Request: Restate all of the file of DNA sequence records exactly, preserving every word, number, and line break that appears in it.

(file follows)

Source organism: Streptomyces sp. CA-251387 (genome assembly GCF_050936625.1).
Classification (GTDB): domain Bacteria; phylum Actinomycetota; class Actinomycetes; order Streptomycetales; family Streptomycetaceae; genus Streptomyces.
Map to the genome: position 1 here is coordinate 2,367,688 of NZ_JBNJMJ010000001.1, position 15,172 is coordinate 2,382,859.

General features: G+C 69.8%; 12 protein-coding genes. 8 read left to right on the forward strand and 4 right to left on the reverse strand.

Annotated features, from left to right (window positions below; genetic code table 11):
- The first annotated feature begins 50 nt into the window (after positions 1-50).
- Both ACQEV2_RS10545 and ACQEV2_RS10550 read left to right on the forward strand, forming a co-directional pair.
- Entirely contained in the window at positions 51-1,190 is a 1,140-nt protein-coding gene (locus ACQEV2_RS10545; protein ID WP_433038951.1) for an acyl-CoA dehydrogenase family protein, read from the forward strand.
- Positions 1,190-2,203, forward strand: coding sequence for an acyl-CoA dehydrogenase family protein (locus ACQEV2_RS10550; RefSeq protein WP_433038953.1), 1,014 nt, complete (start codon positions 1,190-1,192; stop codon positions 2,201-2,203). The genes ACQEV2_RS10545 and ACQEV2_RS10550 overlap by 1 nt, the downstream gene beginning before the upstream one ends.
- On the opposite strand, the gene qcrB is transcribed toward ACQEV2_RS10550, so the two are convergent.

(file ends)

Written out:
Source organism: Streptomyces sp. CA-251387 (genome assembly GCF_050936625.1).
Classification (GTDB): domain Bacteria; phylum Actinomycetota; class Actinomycetes; order Streptomycetales; family Streptomycetaceae; genus Streptomyces.
Map to the genome: position 1 here is coordinate 2,367,688 of NZ_JBNJMJ010000001.1, position 15,172 is coordinate 2,382,859.

General features: G+C 69.8%; 12 protein-coding genes. 8 read left to right on the forward strand and 4 right to left on the reverse strand.

Annotated features, from left to right (window positions below; genetic code table 11):
- The first annotated feature begins 50 nt into the window (after positions 1-50).
- Both ACQEV2_RS10545 and ACQEV2_RS10550 read left to right on the forward strand, forming a co-directional pair.
- Entirely contained in the window at positions 51-1,190 is a 1,140-nt protein-coding gene (locus ACQEV2_RS10545; protein ID WP_433038951.1) for an acyl-CoA dehydrogenase family protein, read from the forward strand.
- Positions 1,190-2,203, forward strand: coding sequence for an acyl-CoA dehydrogenase family protein (locus ACQEV2_RS10550; RefSeq protein WP_433038953.1), 1,014 nt, complete (start codon positions 1,190-1,192; stop codon positions 2,201-2,203). The genes ACQEV2_RS10545 and ACQEV2_RS10550 overlap by 1 nt, the downstream gene beginning before the upstream one ends.
- On the opposite strand, the gene qcrB is transcribed toward ACQEV2_RS10550, so the two are convergent.